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Clarence "Gatemouth" Brown was never a "big" name, unless you wanted to get down to the real sound of Texas-Cajun blues, country, or swing. Brown was one of the few men to flawlessly blend these styles together. Brown never claimed he was a "bluesman" or a country player - all he wanted to do was play the music he loved and make a living. In fact, if he caught someone calling him a blues player, he would actually get pissed off about it.
In the end Gatemouth Brown got his wish, recording over 30 records and touring the world. In the mom & pop record stores of the previous era (before music mega stores and generic Clear Channel pop music) if you were looking for something deeper than Muddy Waters you'd probably get one of his records.
Brown was born just across the border in Vinton, Louisiana on April 18th, 1924. The family soon moved across the river to the hardscrabble community of Orange, Texas. By the time he took an interest in music the Great Depression was on. His father was a railroad worker and weekend musician, as were most of his brothers. From any early age Brown was taught by his brothers and fathers to play fiddle, guitar, and drums. The family could often be seen playing impromptu concerts on the streets of the "colored" district on the east side of Orange.
Drums would be the first instrument Brown would play professionally - in a local band called "The Gay Swingsters" (sounds kinda funny nowadays, doesn't it?), a popular Orange band in the early 40's. Before long, Clarence joined up with the Keyhole Club Orchestra in San Antonio.
In 1940 the 16 year old Brown hit the "Chitlin' Circuit" working professionally as a drummer. This continued until war was declared, when he joined the Army. After being discharged, Clarence found himself in Houston jamming at the Bronze Peacock with T-Bone Walker. During one jam session Walker fell ill and Brown took up Walker's guitar and played the "Gatemouth Boogie", an improvised boogie in E natural - the only one he later claimed he knew.
In attendance was Don Robey, owner of the Bronze Peacock, who was so impressed with Brown that he formed a record label just to record the young player. Robey went on to become Brown's manager and producer. Together they recorded "My Time Is Expensive", "Okie Dokie Stomp", and other songs that became instant regional hits.
After years of recording for Robey, tensions arose over financial compensation - when Brown asked for a royalty statement, Robey pulled a gun on Brown. In early 1962 Brown left Peacock recording and moved to Nashville to participate in the syndicated R&B show "The Beat" and later did episodes for the Hee-Haw television show. After this, there were no more bookings for Gatemouth, because he had allegedly been "blacklisted" by Robey.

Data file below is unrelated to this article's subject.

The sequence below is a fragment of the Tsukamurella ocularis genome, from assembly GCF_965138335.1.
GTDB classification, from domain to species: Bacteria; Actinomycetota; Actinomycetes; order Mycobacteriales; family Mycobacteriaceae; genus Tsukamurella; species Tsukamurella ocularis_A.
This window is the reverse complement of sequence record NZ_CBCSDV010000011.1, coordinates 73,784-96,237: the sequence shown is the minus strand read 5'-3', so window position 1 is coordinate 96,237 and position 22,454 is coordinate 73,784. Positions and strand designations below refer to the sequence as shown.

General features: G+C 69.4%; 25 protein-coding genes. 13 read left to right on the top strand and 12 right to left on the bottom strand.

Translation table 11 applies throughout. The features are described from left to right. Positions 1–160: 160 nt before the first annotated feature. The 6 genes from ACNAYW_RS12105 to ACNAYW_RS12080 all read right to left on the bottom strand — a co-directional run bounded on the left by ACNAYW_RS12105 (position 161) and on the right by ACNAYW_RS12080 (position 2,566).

In 1963 Brown retired from the music business and became the Sheriff of San Juan County, New Mexico. The remainder of the decade was spent in law enforcement. However, an explosion of interest in blues overseas brought Brown back to the limelight in '71 for tours of Europe. During much of the 1970's he toured continuously. Brown was even was named Ambassador for American Music by the State Department, and played many East African tours towards the end of the decade. The 1970's saw a flurry of recording by Brown, producing 8 albums in 9 years.
The early 80's had Brown recording a series of records for Rounder Records and Alligator, which led to the revitalization of his career in the United States - enabling him to play almost 300 dates a year and culminating in his 1982 Grammy for "Alright Again!". Brown had been nominated for a total of 6 that night.
The 90's brought Brown the coveted "W.C. Handy Award" - regarded as the Nobel Prize of blues music and winning the prestigious Grammy Heroes Award. Brown never slowed down, touring New Zealand, Central America, the former Soviet Union and others. The decade brought recognition to Brown and also established him as one of the greatest musicians of all time.
However, things turned for the worse, when in September 2004 he was diagnosed with lung cancer, which combined with  preexisting emphysema and heart disease gave him little chance of survival. Brown and his doctors decided to forgo treatment and he quietly retired to his home in Slidell, Louisiana. When Hurricane Katrina hit, Brown had to evacuated to his brother's home in Orange. Brown died there on September 10th, as result of the cancer and heart disease.
The course of Brown's career took him to many highs and lows - but somehow he was able to record over 35 albums, and ensure that his name and recordings would live on forever. Brown truly represented one of the most excellent of Texas great musicians.